The government has introduced the first batch of ID cards in Greater Manchester, but experts question whether it will be able to manage the ID cards database
Despite being flagged up as a future victim of public spending cuts and plans by the Tories to abandon the plan altogether, the government is pushing ahead with the controversial ID Card scheme.
In a statement this week, the government announced that the cards will be now be available to people who live and work in Greater Manchester and want to sign-up for the scheme. The government is asking people to sign-up for appointments to register for the £30 cards, which will be held from the end of this month, with the first cards expected to be issued around the same time.
“This is an exciting time. Today’s announcement is the final step towards issuing secure identity cards to the residents of Greater Manchester,” said Identity Minister Meg Hillier. “Identity cards will prove themselves extremely useful in daily life, from opening a bank account to entering a nightclub, and for travel to Europe.”
The ID Cards will be available to the rest of the UK by 2011/12, the Home Office has said.
But last month, the Tories announced plans to scrap the scheme if they win power at the next election. “We will scrap the ID cards scheme, and use some of the savings to build more prison places, provide more drug rehabilitation for those in custody and create a dedicated Border Police Force,” the Tories claim.
In particular, the Conservatives have questioned the government’s ability to manage large databases and the potential issues of up to 30 pieces of an individual’s personal information being stored in one location.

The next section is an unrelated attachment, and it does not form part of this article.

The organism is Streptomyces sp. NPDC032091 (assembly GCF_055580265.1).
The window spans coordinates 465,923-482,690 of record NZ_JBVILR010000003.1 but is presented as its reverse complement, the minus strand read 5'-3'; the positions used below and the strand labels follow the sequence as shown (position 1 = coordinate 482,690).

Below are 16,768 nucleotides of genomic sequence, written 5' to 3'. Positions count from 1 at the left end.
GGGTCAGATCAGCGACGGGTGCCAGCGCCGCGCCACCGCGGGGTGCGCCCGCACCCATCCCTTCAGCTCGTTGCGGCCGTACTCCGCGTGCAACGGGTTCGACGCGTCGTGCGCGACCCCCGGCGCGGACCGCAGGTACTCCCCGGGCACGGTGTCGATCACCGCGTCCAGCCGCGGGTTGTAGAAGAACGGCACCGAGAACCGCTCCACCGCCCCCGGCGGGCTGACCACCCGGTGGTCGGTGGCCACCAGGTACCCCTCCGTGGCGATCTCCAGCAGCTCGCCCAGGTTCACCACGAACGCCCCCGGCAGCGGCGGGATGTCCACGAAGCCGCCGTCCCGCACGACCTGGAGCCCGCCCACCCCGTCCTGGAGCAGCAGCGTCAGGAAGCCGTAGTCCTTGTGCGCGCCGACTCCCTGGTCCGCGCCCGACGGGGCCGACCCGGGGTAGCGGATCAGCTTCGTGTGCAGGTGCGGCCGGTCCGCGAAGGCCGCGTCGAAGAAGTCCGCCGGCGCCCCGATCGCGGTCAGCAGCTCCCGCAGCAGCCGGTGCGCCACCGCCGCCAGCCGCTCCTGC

“The potential for another data loss disaster is huge – and that is why it’s vital that everyone who is opposed to ID cards joins our campaign today,” the Tories state.
In September, shadow justice secretary, Dominic Grieve said that government databases cost too much and erode people’s civil liberties. “As we have seen time and time again, over-reliance on the database state is a poor substitute for the human judgment and care essential to the delivery of front-line public services,” he said.
The Home Office has countered claims about the expense of the ID Card scheme by arguing that the devices will help combat identity fraud and forgery, which cost the UK economy around £1.2bn a year. It has also responded to concerns about database management and security with the appointment of Hillier. “An Identity Commissioner will be appointed before ID cards are introduced to oversee operation of the service and report annually on the uses to which ID cards are put and the confidentiality and integrity of information recorded in the National Identity Register,” the Home Office said in a statement in July.
Earlier this year, civil liberties organisation Liberty, said that support for ID Cards is waning amid concerns about how much information the government holds on citizens. The organisation cites the results of a Liberty-YouGov opinion poll released this week which it reveled that 68 percent of those polled thought that the Government has not presented a strong enough case for the cards or register to justify their costs. As much as 60 percent of those polled said they would probably or definitely not volunteer for an ID card, Liberty said.
“How many times can you re-design and re-launch this tired old policy? When will the Government realise that there is dwindling public support for a scheme that is as costly to our pockets as to our privacy and race relations. As a northerner myself, I have no idea of why the North West is being singled out for the dubious honour of being ID card guinea pigs. However I am delighted to say that this damning poll shows that northerners are as sceptical of this ID nonsense as the rest of Britain,” said Liberty’s campaigns’ coordinator Sabina Frediani.